The big turning point coincided with the jazz age, when Western culture finally accepted Darwin. No longer bound by blue laws or Victorian ideas of morality, people enjoyed a musical idiom that expressed that. Freedom moved further when the naughty music of the jazz era gave way to the raw vulgarity of the 1960’s and since. So much for table manners, dress codes, and virginity. Leading the way, the youth culture gained erotic freedom, and the middle-aged got something to lament.
III. What does it matter?
Are we prepared to say that it is a sin to interrupt, to throw food, or to wear a cap indoors? Hardly. It is just-that the rejection of restraint only begins with the social graces and clothes. The more serious rejections follow inexorably.
Decorum conveys a certain respect. In a mission setting I was once told that when I went into a government office I was to wear suit and tie, even though it was in the tropics. A missionary might exercise his liberty in Christ by wearing a sweaty sport shirt in such a place, but he would probably be the last person to be waited on. Manners and appearance are a form of communication, telling among other things one’s respect or contempt for the Person or entity he meets.
Our loss of manners may convey even more. It coincides with our loss of the meaning of life, and is it any great surprise that it seems almost normal to abort babies, get a divorce, or commit suicide? What is left to be treated with reverence? Who is there left to respect? We used to address ministers as “Reverend.” Not so easy if he is wearing grubbies in the shopping center.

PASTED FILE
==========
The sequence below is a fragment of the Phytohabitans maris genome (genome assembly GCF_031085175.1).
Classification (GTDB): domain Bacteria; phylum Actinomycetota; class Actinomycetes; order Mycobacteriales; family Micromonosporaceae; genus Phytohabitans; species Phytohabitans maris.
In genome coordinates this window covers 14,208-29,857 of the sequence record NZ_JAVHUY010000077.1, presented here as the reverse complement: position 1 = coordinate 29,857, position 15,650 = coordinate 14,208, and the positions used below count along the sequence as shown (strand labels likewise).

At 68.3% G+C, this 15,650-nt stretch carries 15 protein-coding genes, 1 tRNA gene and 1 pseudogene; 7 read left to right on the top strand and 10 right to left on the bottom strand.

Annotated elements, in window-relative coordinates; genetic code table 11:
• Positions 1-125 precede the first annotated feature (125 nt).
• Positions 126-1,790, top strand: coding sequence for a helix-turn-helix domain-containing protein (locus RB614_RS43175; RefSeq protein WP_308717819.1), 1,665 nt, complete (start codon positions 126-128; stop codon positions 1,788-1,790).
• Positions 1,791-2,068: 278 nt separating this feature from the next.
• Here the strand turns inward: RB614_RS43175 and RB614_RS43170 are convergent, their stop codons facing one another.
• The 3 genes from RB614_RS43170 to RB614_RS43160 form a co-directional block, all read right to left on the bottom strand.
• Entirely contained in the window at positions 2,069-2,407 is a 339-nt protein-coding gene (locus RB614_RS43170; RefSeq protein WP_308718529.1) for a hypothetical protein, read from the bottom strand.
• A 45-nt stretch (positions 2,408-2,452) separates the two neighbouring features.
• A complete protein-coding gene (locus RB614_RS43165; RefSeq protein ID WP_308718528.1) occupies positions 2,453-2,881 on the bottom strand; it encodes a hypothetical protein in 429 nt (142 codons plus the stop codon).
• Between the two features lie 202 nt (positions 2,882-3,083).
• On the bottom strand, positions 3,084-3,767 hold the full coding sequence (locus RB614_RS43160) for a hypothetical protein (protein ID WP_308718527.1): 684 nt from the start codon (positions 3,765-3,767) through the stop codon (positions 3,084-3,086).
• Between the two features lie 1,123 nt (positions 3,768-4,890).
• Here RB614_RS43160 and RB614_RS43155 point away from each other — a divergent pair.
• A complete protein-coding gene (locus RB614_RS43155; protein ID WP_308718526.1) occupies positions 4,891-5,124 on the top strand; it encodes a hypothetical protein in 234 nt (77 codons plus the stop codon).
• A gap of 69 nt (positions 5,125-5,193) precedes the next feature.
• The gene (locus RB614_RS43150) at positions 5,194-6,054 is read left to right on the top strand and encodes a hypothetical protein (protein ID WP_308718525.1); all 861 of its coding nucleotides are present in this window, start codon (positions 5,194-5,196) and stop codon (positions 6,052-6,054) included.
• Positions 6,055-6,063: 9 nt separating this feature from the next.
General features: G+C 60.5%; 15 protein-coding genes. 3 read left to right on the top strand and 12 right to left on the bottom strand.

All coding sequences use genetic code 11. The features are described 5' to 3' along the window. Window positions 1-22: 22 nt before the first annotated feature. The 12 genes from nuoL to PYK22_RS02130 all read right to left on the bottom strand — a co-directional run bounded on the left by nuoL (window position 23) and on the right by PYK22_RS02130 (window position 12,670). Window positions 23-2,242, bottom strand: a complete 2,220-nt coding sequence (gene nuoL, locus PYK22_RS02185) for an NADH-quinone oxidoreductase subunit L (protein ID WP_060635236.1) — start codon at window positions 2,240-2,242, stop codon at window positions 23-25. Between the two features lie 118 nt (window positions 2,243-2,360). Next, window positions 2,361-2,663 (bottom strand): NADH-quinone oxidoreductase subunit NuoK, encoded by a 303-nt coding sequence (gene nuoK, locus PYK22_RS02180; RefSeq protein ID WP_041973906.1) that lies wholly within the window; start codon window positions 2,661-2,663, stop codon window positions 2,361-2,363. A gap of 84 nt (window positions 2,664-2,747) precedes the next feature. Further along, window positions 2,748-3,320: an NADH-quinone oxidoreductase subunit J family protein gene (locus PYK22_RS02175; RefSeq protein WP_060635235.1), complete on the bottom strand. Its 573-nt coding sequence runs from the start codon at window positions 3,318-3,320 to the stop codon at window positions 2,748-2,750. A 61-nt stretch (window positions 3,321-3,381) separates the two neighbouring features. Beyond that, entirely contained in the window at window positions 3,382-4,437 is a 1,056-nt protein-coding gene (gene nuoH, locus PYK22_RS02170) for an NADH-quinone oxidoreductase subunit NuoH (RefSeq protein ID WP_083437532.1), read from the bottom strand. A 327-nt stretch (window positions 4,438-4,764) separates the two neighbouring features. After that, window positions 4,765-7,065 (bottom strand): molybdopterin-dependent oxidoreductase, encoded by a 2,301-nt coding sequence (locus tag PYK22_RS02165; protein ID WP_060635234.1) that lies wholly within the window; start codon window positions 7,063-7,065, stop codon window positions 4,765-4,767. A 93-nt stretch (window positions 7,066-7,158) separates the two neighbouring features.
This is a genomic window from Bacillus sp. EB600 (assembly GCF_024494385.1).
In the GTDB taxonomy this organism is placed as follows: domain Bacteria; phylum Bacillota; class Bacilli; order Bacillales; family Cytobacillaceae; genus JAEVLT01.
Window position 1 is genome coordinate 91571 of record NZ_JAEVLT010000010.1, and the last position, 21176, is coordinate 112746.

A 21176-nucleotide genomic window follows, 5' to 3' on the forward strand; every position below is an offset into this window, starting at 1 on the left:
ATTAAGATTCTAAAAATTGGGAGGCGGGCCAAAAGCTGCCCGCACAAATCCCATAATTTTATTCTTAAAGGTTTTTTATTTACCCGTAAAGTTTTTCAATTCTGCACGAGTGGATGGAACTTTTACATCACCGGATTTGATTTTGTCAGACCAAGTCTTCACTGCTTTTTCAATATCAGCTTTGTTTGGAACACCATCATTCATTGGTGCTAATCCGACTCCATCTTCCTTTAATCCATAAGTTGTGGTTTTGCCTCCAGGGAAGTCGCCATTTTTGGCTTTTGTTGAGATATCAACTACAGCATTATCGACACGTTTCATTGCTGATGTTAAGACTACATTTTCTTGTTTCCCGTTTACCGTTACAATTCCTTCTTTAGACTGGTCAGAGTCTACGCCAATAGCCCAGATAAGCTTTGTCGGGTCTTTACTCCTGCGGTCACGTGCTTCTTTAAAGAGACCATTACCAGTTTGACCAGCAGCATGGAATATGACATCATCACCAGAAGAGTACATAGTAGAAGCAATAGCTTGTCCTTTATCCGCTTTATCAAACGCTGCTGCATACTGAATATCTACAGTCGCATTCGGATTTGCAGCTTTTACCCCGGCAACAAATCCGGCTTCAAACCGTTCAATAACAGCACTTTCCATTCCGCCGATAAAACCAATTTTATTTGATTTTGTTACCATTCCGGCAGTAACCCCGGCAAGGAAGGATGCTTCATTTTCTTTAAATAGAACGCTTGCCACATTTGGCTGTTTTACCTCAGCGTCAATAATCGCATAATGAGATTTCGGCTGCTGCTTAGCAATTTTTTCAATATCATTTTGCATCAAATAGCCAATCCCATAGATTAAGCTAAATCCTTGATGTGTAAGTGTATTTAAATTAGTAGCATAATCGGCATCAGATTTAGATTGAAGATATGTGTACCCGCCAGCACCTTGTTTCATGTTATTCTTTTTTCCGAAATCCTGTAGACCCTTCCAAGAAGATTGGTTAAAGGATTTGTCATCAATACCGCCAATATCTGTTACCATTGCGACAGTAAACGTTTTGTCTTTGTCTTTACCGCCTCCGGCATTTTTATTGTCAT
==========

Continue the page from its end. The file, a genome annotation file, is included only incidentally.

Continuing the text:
We will not reverse our culture, nor do we have any mandate to try. We do have a mandate to give people the Word of God. We do have a duty to put no unnecessary barriers between them and the Gospel (Rom. 2:24, 1 Cor. 9:19–23).
In throwing off restraints our young people have hardly enriched their souls. They have doubtless increased their erotic activity, but it would be hard to persuade anyone that they have retained the magic of romance or that they are happier for the change. Witness the widespread despair among teens.
What people wear to church does have implications. In a worshipping church with everyone dressed like the middle-aged, a bearded stranger is unlikely to stay if he sees not one Person he can identify with (1 Cor. 14:24,25). On the other hand, if the whole church comes dressed for a picnic, can we expect anything like awe in the presence of the Holy One? We will need to do some hard thinking to find the balance, if indeed we believe that we need a balance between those two considerations.
If our services are to entertain, with a little worship thrown in, let us not deceive ourselves that the energies of the flesh are going to do anything meaningful for the spirit. In the 300’s the church accommodated the pagans, and the mass was one of the results. For the Medievals the Church invented morality plays and indulgences. Modernists installed juke boxes in their church activity rooms so as not to lose their young people. It will likely appear that the implications for true evangelism will continue to follow that pattern, that accommodating to the pagans in fact has a way of shutting them out of heaven, as surely in this era as in past ones.
In no way do decorum, manners, and dress codes insure spiritual reality, much less do informality and vulgarity. Let us give ourselves to the kind of evangelism and Christian service that puts people in awe of God. But let us be assured that reverence for holy things and awe of God are in increasingly short supply.